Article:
In the biggest victory of the night for Democrats, John Fetterman narrowly defeated Republican television celebrity Mehmet Oz in the Pennsylvania Senate race, which was one of the nation’s hardest fought contests. Fetterman’s win was vital to any Democratic hopes of keeping control of the Senate.
Many of the biggest contests are too close to call. Here’s where the rest of the major races stand:
- Georgia: Raphael Warnock, the Democratic incumbent, leads Herschel Walker, the Trump-backed former football star, but the race appeared headed to a Dec. 6 runoff.
- Nevada: The race between Catherine Cortez Masto, a one-term Democratic incumbent, and Adam Laxalt, the state’s election-denying former attorney general, remained too close to call. Many ballots are left to count.
- Arizona: Mark Kelly, the Democratic incumbent, led Blake Masters, a Trump-endorsed venture capitalist.
- Wisconsin: Ron Johnson, the Republican incumbent, narrowly led Mandela Barnes, the state’s Democratic lieutenant governor.
- Republicans held on to seats in Ohio, where J.D. Vance, a critic-turned-defender of Trump, beat Tim Ryan, a Democratic member of Congress., and in North Carolina, where Ted Budd, a Republican member of Congress, defeated Cheri Beasley, the state’s Democratic former chief justice.
- Maggie Hassan, a two-term Democratic incumbent in New Hampshire, easily beat Don Bolduc, a Republican retired Army general who had questioned the 2020 election results.
In the House, Republicans are favored to win control, but they appear to be on track to do so by less than many political observers expected. Headed into the election, Democrats held a narrow majority in the House: 220 to 212. Republicans needed to win 19 competitive seats to take control. So far, they have won five.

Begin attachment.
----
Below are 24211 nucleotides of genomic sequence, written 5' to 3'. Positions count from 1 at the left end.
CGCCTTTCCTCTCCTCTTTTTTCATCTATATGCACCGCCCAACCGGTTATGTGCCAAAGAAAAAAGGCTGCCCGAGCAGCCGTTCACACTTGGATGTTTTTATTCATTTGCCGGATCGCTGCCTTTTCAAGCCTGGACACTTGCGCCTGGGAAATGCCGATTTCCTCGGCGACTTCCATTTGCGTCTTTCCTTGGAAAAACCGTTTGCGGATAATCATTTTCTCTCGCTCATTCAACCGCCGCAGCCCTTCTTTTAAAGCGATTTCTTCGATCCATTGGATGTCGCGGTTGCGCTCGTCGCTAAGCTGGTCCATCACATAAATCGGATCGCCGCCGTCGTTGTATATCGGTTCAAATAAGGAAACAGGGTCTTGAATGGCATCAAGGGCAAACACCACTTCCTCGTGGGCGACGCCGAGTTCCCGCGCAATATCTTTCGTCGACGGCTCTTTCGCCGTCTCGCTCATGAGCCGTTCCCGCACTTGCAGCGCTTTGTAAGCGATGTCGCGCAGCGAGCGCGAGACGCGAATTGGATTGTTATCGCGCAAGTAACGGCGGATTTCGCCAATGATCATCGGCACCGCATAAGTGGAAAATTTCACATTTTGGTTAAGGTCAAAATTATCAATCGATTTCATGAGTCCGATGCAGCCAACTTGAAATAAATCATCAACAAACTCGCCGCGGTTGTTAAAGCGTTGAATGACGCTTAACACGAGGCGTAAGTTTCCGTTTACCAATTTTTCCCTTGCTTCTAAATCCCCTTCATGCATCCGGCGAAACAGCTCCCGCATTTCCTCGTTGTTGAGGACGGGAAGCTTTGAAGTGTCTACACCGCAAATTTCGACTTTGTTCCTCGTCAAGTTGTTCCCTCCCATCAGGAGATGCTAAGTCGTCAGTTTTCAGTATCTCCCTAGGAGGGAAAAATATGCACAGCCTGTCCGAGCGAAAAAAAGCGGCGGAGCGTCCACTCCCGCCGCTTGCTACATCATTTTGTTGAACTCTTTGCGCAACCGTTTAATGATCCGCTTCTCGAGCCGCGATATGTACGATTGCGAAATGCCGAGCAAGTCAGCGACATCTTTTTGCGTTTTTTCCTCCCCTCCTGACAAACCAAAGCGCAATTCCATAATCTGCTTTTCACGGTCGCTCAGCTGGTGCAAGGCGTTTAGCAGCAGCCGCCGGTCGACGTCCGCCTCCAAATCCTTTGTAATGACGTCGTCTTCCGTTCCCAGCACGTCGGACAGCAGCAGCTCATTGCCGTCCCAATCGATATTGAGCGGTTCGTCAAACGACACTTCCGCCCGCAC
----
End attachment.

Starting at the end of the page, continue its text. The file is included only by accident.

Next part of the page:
The latest forecasts project that Republicans will end up with 224 seats, just above the 218 needed to secure a majority. That result would be the weakest performance by the president’s opposing party in a midterm election since 2002.
- Republicans flipped seats in New Jersey and Virginia. In New York’s Hudson Valley, Mike Lawler was leading Sean Patrick Maloney, the head of the Democrats’ House campaign arm.
- Democrats flipped Republican-held House seats in Ohio and Michigan and held on to vulnerable seats in Virginia, New Hampshire and elsewhere.
- Marcy Kaptur, a Democrat, won re-election in an Ohio district redrawn to favor Republicans. She is set to become the longest-serving woman in congressional history.
- Mary Peltola, a Democrat and the first Alaska Native elected to Congress, was ahead of Republicans Sarah Palin and Nick Begich in Alaska’s sole House election.
- Vermont elected Becca Balint, a progressive Democrat, to its lone House seat, becoming the last U.S. state to send a woman to Congress.
- Maxwell Frost, a 25-year-old Democrat, will become the first Gen Z member of Congress after winning a Florida House seat.
NYS Congressional Delegation
This year, US Senate Majority Leader, Chuck Schumer faced reelection and defeated his Republican opponent. However, NY like the rest of the nation experienced some effect Republican gains, particularly in House races. While control of the US Senate is yet to be determined, the US House of Representatives has discussed above seems like to switch from Democrat to Republican control.
The full House will vote for the Speaker when the next Congress convenes in January. NY Congresswoman Elise Stefanik, who was re-elected is expected to hold a significant leadership role in the House of Representatives. Each congressional seat was up for election in New York, and the results can be found below. Reminder due to the census, NY went from 27 members to 26 members of the House of Representatives.
As of the 2022 Election: CLICK HERE.
View Committees & Legislation
Capitol Access/Covid-19 Update:
At this time the Capitol and Legislative Office buildings are open to visitors. Masks are now suggested in areas of high transmission, but no longer required statewide.